Jungle Jim and the Voodoo Tiger
James Luther Dickinson
Jim Dickinson's "family band" forges magnificent musical melting pot.
Jungle Jim and the Voodoo Tiger is to Dickinson's 2002 Free Beer Tomorrow what Bob Dylan's "Love & Theft" was to its celebrated predecessor, Time Out of Mind: The earlier record is too worried-over in retrospect. But the looser new record is a modest little sneak attack, with music and humor and humanity bursting at the seams.
Recorded on the quick at Dickinson's North Mississippi home studio, Jungle Jim and the Voodoo Tiger is an accidental melting-pot manifesto about what "country" music might mean, with honky-tonk and jug bands and juke-joint blues melding into folk-rock and Southern soul and rockabilly boogie. You could simply call it "Americana" if Dickinson didn't end the record with Brazilian instrumental "Samba de Orfeo."
That all these genres mix with such laid-back grace is a tribute to Dickinson's formal audacity but also to the utter ease of the great band he's assembled, with his North Mississippi Allstar sons Luther and Cody Dickinson at the core and a tight cadre of first-rate local musicians filling out the lineup.
This is not a touring band, but the easy intimacy Dickinson coaxes out of them is reminiscent of Willie Nelson's "family band." Some players get a chance to step out and shine: violinist Tommy Burroughs, appropriately, on "Violin Bums," saxophonist Jim Spake on "Out of Blue," and, most of all, Luther Dickinson on "Samba de Orfeo," where he launches into an impossibly delicate guitar run that is far removed from the rock and blues he's made his career with and that immediately certifies a side-project waiting to happen.
But mostly it's the rootsy, communal mood of the record that hits so deep. And it helps that Dickinson gives the group such great songs to play. As wonderful as it is to hear Dickinson and his ace band ripping into standards like "Truck Drivin' Man" and "Hadacol Boogie," Jungle Jim is perhaps more compelling for the equally worthy obscurities Dickinson unearths. The album opens with "Red Neck, Blue Collar," a rousing, stomping, growling class-conscious anthem recently written and barely released by old Dickinson pal Bob Frank. Elsewhere, Dickinson rescues great songs by obscure songwriters (Collin Wade Monk, Greg Spradlin) from the dustbin of history. -- Chris Herrington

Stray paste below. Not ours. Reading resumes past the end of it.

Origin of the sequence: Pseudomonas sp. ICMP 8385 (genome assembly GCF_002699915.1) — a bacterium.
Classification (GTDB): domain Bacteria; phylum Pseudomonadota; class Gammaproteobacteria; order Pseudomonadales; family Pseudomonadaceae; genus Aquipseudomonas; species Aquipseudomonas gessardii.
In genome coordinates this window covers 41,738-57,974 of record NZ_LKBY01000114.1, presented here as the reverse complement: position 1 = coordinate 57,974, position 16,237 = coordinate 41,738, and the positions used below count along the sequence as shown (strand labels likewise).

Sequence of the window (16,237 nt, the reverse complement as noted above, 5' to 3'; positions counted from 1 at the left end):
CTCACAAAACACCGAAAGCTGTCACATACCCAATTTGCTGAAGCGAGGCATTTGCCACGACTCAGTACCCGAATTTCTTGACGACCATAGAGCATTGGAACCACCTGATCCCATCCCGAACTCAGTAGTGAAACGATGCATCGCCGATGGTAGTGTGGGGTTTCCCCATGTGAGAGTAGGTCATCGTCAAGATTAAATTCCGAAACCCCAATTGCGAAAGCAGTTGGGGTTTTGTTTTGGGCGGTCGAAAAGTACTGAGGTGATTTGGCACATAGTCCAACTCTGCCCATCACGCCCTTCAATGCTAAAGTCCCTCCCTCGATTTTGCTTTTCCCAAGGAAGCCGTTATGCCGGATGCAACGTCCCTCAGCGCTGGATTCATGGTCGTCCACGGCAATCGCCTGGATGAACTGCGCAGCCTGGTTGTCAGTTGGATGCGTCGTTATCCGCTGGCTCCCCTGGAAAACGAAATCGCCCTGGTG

Fishing With Charlie (And Other Selected Readings)
Ten selections in 40 minutes of producer/raconteur Dickinson reading poetry, fiction, nonfiction, etc. The choices -- Langston Hughes, Nick Tosches, Tennessee Williams, John Brown's Body, Kerouac -- sum up Dickinson's underdog beatnik-Americana aesthetic, but his immense personality, unique smarts, and earthy, infectious sense of humor can't be captured by other peoples' words, only by his own. (Or, right, by other peoples' songs.) I could listen to Dickinson talk forever. My patience for listening to him read is far more limited. But let it be noted that this record exists. -- CH
The Northern Souljers Meet Hi-Rhythm
Like the Great Lounge Fad Fiasco of 1994, young white hipsters' current love affair with vintage soul is an embrace of the colorful and "exotic" that discourages aesthetic discrimination. But unlike the Great Lounge Fad Fiasco of 1994, it's a trend that's unearthed or repopularized as many true hidden treasures as obscure-for-a-reasons, and maybe more. (And you'd better believe Sharon Jones & the Dap-Kings trump Esquivel or Love Jones.) This most-definitely-marketed-to-indie-rockers collection of early-'60s soul sides cut in Memphis by Detroit artists working with producer Willie Mitchell has more hits than misses, and even the misses deserve an airing. Best discovery: Lee Rogers. ("Talkin' About That Girl of Mine" -- The Persians, "Cracked Up Over You" -- Lee Rogers, "Cloudy Days" -- Don Bryant) -- CH